Congressional Democrats took the first steps Friday in what could be a long march to court, with the Bush administration and Congress in a legal tug-of-war over executive and legislative branch powers.
In a letter to White House counsel Fred Fielding, the heads of the Judiciary committees demanded an explanation in 10 days of why the White House claimed executive privilege on subpoenaed documents and vowed to invoke "the full force of law."
The fight centers on an investigation that Democrats initially undertook into the firings of several U.S. attorneys, but which has since branched out to scrutiny of the administration's terrorism-era warrantless wiretapping and Attorney General Alberto Gonzales' stewardship of the Justice Department.
"The veil of secrecy you have attempted to pull over the White House by withholding documents and witnesses is unprecedented and damaging to the tradition of open government by and for the people that has been a hallmark of the republic," Rep. John Conyers, D-Mich., and Sen. Patrick Leahy, D-Vt., told Fielding.
They gave the White House until July 9 to furnish the factual and legal bases for the executive privilege claim and documentation that President Bush personally signed off on it.
Whether or not the White House meets the deadline, "we will take the necessary steps to rule on your privilege claims and appropriately enforce our subpoenas backed by the full force of law," Leahy and Conyers wrote.
At issue is Congress' investigation of whether the White House improperly ordered the dismissals of U.S. attorneys — and the committees' demands for internal Bush administration documents. Without an agreement on the subpoenaed documents, the dispute proceeded in slow motion toward contempt citations and, possibly, a constitutional showdown in federal court.
The White House did not immediately respond to the chairmen's tough talk, but Fielding made clear a day earlier that he believes all of the subpoenaed documents are protected by executive privilege.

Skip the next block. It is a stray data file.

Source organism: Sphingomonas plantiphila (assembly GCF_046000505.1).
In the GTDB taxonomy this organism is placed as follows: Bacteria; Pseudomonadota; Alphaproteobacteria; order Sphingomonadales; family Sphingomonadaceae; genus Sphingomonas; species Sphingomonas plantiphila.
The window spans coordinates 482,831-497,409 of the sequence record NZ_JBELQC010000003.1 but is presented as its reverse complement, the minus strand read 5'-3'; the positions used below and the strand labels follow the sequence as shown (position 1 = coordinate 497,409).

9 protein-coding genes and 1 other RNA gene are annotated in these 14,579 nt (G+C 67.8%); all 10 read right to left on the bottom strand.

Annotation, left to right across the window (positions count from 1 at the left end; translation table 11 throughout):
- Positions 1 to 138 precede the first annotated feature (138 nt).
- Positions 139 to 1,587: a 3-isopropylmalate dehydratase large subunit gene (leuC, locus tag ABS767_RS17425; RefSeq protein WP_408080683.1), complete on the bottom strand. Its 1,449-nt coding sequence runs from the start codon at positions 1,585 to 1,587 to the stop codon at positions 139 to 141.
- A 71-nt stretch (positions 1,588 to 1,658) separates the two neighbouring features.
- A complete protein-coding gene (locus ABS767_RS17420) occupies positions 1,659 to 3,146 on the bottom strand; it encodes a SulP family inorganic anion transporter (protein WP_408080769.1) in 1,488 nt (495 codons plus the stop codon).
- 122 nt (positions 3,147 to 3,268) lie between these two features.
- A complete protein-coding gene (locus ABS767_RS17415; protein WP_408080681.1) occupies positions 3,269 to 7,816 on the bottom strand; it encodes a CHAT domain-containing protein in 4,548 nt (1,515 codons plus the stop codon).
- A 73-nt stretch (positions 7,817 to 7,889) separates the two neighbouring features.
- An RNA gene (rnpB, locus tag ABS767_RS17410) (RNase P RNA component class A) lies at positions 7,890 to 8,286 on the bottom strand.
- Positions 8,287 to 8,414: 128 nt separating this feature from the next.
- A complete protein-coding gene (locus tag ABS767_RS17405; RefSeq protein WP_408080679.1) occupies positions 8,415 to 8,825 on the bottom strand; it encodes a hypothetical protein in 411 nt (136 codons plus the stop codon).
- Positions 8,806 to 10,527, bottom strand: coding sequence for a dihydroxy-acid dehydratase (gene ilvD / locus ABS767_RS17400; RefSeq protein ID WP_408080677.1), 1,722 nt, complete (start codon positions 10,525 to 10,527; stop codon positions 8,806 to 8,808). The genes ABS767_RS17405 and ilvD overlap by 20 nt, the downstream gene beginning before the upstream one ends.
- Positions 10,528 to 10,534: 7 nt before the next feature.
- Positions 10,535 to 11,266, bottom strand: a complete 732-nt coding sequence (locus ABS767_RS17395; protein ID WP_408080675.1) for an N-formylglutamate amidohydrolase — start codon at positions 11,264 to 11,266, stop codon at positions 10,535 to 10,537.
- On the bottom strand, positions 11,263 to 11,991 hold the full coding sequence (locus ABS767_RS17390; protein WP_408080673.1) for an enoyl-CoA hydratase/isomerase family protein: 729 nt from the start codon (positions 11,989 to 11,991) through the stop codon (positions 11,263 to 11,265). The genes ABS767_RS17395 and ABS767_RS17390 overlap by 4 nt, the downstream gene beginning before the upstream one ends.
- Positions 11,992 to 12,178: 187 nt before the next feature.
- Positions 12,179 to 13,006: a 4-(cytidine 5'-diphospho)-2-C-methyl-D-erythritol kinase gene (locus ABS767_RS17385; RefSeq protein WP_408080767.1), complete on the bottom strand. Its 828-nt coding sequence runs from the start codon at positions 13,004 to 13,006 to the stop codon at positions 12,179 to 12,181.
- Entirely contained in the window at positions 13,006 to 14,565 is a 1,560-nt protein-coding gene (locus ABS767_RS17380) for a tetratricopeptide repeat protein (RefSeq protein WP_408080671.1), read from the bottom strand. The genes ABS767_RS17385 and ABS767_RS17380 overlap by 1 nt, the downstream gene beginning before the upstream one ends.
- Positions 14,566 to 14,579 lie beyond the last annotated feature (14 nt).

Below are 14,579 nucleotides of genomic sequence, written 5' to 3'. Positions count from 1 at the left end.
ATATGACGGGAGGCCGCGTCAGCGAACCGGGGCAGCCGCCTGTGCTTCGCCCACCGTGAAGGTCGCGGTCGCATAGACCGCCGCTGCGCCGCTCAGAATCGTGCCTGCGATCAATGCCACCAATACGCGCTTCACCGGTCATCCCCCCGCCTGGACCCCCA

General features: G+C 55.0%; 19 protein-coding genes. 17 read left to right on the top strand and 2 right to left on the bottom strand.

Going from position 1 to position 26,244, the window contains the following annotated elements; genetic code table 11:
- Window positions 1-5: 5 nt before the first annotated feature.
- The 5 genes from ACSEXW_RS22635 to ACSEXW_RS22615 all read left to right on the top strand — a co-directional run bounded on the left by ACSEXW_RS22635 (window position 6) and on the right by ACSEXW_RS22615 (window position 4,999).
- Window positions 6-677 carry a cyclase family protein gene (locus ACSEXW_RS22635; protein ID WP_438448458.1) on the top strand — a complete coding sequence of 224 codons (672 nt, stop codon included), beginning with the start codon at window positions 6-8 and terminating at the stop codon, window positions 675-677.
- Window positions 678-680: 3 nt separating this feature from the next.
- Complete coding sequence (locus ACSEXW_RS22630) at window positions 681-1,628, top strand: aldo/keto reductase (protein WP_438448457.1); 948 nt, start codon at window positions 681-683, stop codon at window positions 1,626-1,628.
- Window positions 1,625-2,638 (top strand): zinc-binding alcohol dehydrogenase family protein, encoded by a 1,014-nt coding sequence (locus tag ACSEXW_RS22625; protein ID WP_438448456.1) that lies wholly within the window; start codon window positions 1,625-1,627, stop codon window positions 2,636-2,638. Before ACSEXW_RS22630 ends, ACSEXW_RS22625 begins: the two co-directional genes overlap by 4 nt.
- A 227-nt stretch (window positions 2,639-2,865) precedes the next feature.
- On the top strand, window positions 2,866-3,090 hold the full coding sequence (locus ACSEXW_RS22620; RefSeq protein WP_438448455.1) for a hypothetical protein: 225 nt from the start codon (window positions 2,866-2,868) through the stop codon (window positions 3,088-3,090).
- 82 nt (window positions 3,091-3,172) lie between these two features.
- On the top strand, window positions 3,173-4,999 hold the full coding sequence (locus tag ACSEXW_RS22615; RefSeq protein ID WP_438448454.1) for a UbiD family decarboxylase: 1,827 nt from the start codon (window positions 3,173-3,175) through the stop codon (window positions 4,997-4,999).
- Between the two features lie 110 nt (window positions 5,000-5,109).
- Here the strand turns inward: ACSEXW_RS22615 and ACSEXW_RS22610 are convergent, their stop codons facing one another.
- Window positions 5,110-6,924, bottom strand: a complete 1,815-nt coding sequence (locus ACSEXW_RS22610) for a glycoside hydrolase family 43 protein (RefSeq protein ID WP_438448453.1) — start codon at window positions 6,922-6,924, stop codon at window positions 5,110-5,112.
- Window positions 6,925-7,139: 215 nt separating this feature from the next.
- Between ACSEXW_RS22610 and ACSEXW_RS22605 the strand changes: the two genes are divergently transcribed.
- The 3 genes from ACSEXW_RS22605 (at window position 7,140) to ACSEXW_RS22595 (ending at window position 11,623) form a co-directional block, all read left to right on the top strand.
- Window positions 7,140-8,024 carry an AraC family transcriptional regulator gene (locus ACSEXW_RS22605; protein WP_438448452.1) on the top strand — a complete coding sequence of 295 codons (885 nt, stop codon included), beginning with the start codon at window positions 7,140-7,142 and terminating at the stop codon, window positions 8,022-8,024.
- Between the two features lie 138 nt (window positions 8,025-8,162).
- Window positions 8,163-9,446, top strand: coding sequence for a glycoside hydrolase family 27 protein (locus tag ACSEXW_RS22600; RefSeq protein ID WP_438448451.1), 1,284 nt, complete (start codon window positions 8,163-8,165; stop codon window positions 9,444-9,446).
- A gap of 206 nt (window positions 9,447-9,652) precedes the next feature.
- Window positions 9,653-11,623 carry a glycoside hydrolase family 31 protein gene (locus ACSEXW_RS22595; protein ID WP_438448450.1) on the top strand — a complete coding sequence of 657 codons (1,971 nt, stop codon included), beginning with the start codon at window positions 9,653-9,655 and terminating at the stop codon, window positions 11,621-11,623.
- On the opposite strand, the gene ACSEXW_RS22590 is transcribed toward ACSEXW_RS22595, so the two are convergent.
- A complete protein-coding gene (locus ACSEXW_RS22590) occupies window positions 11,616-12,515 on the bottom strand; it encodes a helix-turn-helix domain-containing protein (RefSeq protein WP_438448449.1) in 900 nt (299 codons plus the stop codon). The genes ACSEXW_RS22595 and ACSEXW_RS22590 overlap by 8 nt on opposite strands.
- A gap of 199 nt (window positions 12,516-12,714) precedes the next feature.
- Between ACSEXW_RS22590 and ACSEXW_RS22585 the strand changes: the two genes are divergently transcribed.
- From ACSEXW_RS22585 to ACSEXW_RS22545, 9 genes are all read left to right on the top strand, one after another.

The very phrase amounts to fighting words.
Throughout the nation's history, presidents have repeatedly asserted executive privilege to keep secrets from the courts, the Congress and most anyone else.
'Bedrock presidential prerogative'
Over the years, Congress and the White House have avoided a full-blown court test about the constitutional balance of power and whether the president can refuse demands from Congress. Lawmakers could vote to cite witnesses for contempt and refer the matter to the local U.S. attorney to bring before a grand jury. Since 1975, 10 senior administration officials have been cited but the disputes were all resolved before getting to court.
Fielding on Thursday explained Bush's position on executive privilege this way: "For the president to perform his constitutional duties, it is imperative that he receive candid and unfettered advice and that free and open discussions and deliberations occur among his advisers and between those advisers and others within and outside the Executive Branch."
This "bedrock presidential prerogative" exists, in part, to protect the president from being compelled to disclose such communications to Congress, Fielding argued.
Democrats — and some Republicans — responded with a rhetorical lashing of the administration's "Nixonian" conduct.
"We urge the president to reconsider this step and withdraw his privilege claim so the American people can learn the truth about these firings," the Conyers and Leahy wrote.
Those facts might have come out had the chairmen accepted Fielding's original offer to allow administration officials to testify in private, without a transcript, the president's lawyer pointed out Thursday. Lawmakers rejected that offer, however, demanding that a record be made of the interviews.
Sen. Arlen Specter, R-Pa., urged a pragmatic response to Fielding's claim of privilege, saying that if the committee accepted the private-interview offer it could always issue subpoenas later.